Bryan County High School recently announced its STAR student, Levi Doyle, and he in turn chose his STAR teacher, Kim Culverhouse.
Here’s a Q&A with both, starting with Doyle:
BCN: Tell readers a little bit about yourself.
LD: I’m from and have lived all my life in Pembroke. I live with my mom, dad, and two twin sisters Laci and Linsey Doyle who also attend Bryan County High School as freshmen.
When I’m not doing schoolwork, I like to play video games, especially ones that I can play with friends such as Warframe, Overwatch, and Super Smash Bros. Ultimate. I have been dual enrolled at Georgia Southern University since the summer before my junior year. This has been a great opportunity for me to get a head start on college work while paying almost nothing in costs. It’s a lot of work, and sometimes I have to spend a Saturday catching up, but it has definitely been worth it.
BCN: How’s it feel to be STAR student?
LD: I’m excited to be Bryan County High School’s STAR student. Having the highest SAT Score in your grade is not an easy feat, and I was not sure that I would be able to get it. There are many intelligent people at Bryan County High School who likely made the decision a very close call (Shoutouts to Haley Hannah, Molly Jernigan, and Madeline Duvall). Bryan County High School had an after-school ceremony just for me and Mrs. Culverhouse, the STAR Teacher that I picked, with cake, punch, and even framed awards. I felt honored to receive the STAR student award and to present the STAR teacher award to Mrs. Culverhouse.
BCN: Why did you pick Mrs Culverhouse as your STAR teacher?
LD: Mrs. Culverhouse is an amazing teacher who is dedicated to her students. While she taught me, she was also taking classes at Georgia Southern University. However, she still found time to meet before and after school, host a literature club, provide SAT practice, and grade 10-page research papers. I also found that her advice given in my AP English class was invaluable when I wrote essays for my dual enrollment classes. I feel that she has best prepared me for college and is an awesome teacher overall.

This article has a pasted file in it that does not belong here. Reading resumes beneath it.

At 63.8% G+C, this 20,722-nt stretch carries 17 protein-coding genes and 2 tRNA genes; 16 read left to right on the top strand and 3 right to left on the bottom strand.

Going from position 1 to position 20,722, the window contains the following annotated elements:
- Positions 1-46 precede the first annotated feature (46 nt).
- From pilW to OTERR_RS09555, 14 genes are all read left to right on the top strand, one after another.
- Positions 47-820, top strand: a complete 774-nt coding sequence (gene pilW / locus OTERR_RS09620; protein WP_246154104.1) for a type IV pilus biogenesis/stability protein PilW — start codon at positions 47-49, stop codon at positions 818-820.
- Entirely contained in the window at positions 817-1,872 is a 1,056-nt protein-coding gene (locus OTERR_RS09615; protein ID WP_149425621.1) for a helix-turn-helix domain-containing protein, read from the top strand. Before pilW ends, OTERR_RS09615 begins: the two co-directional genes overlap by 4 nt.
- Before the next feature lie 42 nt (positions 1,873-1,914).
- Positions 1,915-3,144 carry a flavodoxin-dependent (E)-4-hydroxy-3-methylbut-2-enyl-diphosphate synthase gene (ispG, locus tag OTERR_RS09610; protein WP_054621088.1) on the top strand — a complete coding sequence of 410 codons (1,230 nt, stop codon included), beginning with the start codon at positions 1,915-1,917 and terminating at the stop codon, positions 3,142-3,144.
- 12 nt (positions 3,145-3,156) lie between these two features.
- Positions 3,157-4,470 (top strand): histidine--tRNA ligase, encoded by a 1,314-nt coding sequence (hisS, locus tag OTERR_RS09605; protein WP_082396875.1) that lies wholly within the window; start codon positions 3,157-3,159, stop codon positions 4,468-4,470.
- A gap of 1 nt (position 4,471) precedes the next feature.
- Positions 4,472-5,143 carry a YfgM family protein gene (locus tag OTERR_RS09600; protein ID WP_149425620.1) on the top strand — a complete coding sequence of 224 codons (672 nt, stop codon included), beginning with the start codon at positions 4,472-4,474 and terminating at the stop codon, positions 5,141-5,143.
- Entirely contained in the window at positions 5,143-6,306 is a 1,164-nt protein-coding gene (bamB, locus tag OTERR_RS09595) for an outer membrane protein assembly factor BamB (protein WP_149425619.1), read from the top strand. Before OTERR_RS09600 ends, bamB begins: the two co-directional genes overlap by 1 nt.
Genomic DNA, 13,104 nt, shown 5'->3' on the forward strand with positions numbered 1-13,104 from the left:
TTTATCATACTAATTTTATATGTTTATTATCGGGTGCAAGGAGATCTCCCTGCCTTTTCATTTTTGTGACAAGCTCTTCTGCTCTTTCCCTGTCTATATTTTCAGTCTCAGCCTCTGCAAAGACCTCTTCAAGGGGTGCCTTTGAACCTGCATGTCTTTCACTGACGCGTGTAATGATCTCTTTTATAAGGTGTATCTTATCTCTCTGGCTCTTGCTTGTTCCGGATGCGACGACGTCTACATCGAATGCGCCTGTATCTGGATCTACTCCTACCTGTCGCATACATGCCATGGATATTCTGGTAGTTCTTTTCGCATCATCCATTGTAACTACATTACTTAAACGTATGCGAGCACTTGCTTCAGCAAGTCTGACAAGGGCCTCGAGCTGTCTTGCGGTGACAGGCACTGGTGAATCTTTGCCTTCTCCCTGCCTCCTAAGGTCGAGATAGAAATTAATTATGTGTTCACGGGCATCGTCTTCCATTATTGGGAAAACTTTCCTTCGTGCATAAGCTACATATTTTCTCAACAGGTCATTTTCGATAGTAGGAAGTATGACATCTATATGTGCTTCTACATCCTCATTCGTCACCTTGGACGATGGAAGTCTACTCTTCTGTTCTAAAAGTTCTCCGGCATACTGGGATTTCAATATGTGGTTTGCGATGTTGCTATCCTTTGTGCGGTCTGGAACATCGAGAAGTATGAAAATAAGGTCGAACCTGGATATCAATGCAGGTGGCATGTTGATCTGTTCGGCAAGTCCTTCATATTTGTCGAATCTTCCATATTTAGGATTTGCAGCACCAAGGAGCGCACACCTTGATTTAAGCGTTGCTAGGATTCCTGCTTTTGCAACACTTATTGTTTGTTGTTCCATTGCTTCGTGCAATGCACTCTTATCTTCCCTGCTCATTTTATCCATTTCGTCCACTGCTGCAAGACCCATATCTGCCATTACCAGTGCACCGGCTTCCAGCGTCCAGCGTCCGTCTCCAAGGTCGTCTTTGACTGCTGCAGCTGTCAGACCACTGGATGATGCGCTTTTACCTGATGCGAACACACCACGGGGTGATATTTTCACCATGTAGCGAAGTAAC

BCN: What are you doing next, after graduation?
LD: I am planning on attending Georgia Tech in Atlanta after graduation. I should receive my application decision in March. I want to major in computer science and hopefully obtain a Masters in computer science or possibly cybersecurity.
BCN: What’s the plan as far as possible careers, etc?
LD: There is a great need for cybersecurity experts in Georgia, and I think that I am being led in that direction. I feel that working to prevent cyber-attacks and defend information as a cybersecurity architect or engineer would be very fulfilling and well-compensated.
Here’s Kim Culverhouse:
BCN: Tell us about yourself.
KC: I currently teach AP Language and Composition, American Studies (US History and American Literature combined) and American Literature. I have previously taught AP US History and most other high school English courses. This is my 17th year of teaching and my 4th year at BCHS. Before coming to BCHS, I taught at Bethesda Academy in Savannah, and I have also taught in Indiana, Abu Dhabi (United Arab Emirates), Las Vegas, and Seattle. I grew up in Indiana and earned a BS in Secondary English Education from Indiana University and a graduate degree in history from Georgia Southern.
BCN: How long have you taught Levi and in what class?
KC: I taught Levi in 2018-2019 AP Language and Composition.
BCN: How does it feel to be selected as a STAR teacher? Is this your first time?
KC: Yes, this is my first time being selected as a STAR teacher, and I am ecstatic. While I appreciate the recognition that what I try to teach my students has a positive effect on their life, an award like this is just a small reminder of the larger impact teachers have on students (although students may not realize it at the time!). The successes of students like Levi become my celebrations.
BCN: What is it about Levi that makes him a good student?
KC: In addition to his thorough and analytical work ethic, Levi has a unique ability to recognize the interaction between a writer and his/her audience. Levi understands that writing achieves a purpose and that the author and the audience engage in collaboration. Neither reading nor writing is one-sided.
BCN: What is it about teaching that attracted you to the profession?
KC: The cliché answer most teachers give is that they love seeing kids “get it” (aka “the light bulb”). This is true for me. Seeing high school students make connections they previously ignored or looking deeper into something they saw as one-dimensional is very gratifying and pushes me to engage them further. I have high expectations, and I love seeing my students rise to the challenges, because I know this will serve them well after high school.